What they got right: With that information in mind, what you have is an interesting, if not STILL confusing, story. The point of view makes sense, even if the biology doesn’t. The alien designs are well done, and takes advantage of the comic medium, as these designs would be hard to pull of on TV, even with a lot of CG. (And imagine the strain on David Tennant’s acting skills, as he would have nobody to really play against.)

What they got wrong: An explanation of the visual cue beyond “parts of this comic may read better backwards rather than forwards” might have been helpful. Usually, the “white space” is ignored in favor of the panels, where the story is. It’s innovative to use that space, but I didn’t pick up on it at first and I’m betting I’m not the only one. The fact that the art (outside of the alien designs) don’t really stand out may actually be a good thing, so maybe I’m putting this in the wrong section. After all, you have enough on your mind following the story. However, there’s one panel that looks like the Doctor’s eyes are going to shoot out of his head.

Recommendation: You’d best be in the right frame of mind to follow this book. Rich Johnson gets points for even trying this, and bonus points for succeeding in it. It’s like taking that ball of “wibbly wobbly timey-whimey…stuff” the Doctor is always talking about lately, stuffing in one of those “will it blend” blenders you see on the internet, and indeed blending it nicely. If you like something different, go for it.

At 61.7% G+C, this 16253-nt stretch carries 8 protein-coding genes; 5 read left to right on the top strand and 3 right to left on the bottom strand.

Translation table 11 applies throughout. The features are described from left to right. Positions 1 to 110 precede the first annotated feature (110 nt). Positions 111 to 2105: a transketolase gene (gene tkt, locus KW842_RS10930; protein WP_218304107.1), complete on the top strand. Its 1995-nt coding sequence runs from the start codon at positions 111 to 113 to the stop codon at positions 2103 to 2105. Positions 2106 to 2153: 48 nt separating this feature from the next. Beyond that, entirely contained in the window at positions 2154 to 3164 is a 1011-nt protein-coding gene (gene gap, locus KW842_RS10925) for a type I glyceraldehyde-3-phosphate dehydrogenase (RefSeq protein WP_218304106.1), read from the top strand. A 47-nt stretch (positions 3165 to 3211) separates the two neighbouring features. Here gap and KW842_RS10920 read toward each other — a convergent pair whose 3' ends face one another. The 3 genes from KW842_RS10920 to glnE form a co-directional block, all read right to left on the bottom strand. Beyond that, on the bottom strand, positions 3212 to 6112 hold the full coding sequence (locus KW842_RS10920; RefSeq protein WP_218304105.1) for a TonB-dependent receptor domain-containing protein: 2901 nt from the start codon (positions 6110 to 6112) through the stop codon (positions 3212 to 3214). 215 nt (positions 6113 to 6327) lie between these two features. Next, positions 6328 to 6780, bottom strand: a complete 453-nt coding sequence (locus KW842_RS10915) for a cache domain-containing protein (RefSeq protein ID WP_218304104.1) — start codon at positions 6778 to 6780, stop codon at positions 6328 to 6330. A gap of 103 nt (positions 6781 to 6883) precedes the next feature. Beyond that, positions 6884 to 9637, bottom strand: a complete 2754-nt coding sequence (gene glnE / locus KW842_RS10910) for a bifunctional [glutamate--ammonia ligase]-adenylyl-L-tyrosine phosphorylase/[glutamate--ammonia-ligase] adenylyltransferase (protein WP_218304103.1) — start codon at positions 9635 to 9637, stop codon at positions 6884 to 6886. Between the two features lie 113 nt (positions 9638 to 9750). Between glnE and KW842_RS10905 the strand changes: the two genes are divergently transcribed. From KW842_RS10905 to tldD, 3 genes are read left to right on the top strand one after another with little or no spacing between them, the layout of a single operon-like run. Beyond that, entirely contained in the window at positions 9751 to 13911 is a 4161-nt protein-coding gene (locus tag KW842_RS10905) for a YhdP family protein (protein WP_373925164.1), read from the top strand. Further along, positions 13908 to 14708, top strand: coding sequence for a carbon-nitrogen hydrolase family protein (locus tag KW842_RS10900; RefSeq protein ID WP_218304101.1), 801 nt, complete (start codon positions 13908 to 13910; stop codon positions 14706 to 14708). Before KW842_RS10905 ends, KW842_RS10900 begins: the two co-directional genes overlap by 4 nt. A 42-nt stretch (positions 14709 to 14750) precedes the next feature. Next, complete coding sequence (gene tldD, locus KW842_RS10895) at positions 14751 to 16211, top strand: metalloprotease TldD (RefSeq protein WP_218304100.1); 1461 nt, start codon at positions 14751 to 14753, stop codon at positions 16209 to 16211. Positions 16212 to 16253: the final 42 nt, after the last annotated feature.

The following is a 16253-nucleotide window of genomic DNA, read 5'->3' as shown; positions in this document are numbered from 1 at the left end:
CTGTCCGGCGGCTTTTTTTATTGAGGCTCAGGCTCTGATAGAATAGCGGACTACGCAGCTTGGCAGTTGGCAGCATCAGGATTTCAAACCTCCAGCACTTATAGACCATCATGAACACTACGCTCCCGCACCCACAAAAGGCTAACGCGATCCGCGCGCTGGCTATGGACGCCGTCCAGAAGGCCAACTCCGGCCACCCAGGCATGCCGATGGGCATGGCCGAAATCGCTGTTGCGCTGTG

Lockjaw and the Pet Avengers #3

Lockjaw and the Pet Avengers #3

Marvel Comics (September 2009)

WRITER: Chris Eliopoulos

ARTIST: Ig Guara

COLORIST: Chris Sotomayor

LETTERER: Nate Piekos

COVER “A” (shown): Karl Kerschl

COVER “B”: Niko Henrichon

PRODUCTION: Irene Lee

EDITOR: Nathan Cosby

The Pet Avengers find themselves near Atlantis, aided by a couple of Namor’s turtle guards. The next two gems are inside the monster Giganto. After retrieving the gems, the animals head for the last gem–which happens to be on the color of the President’s dog. If that wasn’t bad enough, Lockjaw is tired from all the teleporting they’ve been doing–and then Thanos appears, wanting “his” Infinity Gems back!

What they got right: Despite the flaws I’m about to break out, the story continues to be fun and well drawn, with good use of cameos of the various animals of the Marvel Universe. There’s not much to say beyond that, or what hasn’t already been said reviewing the previous issues.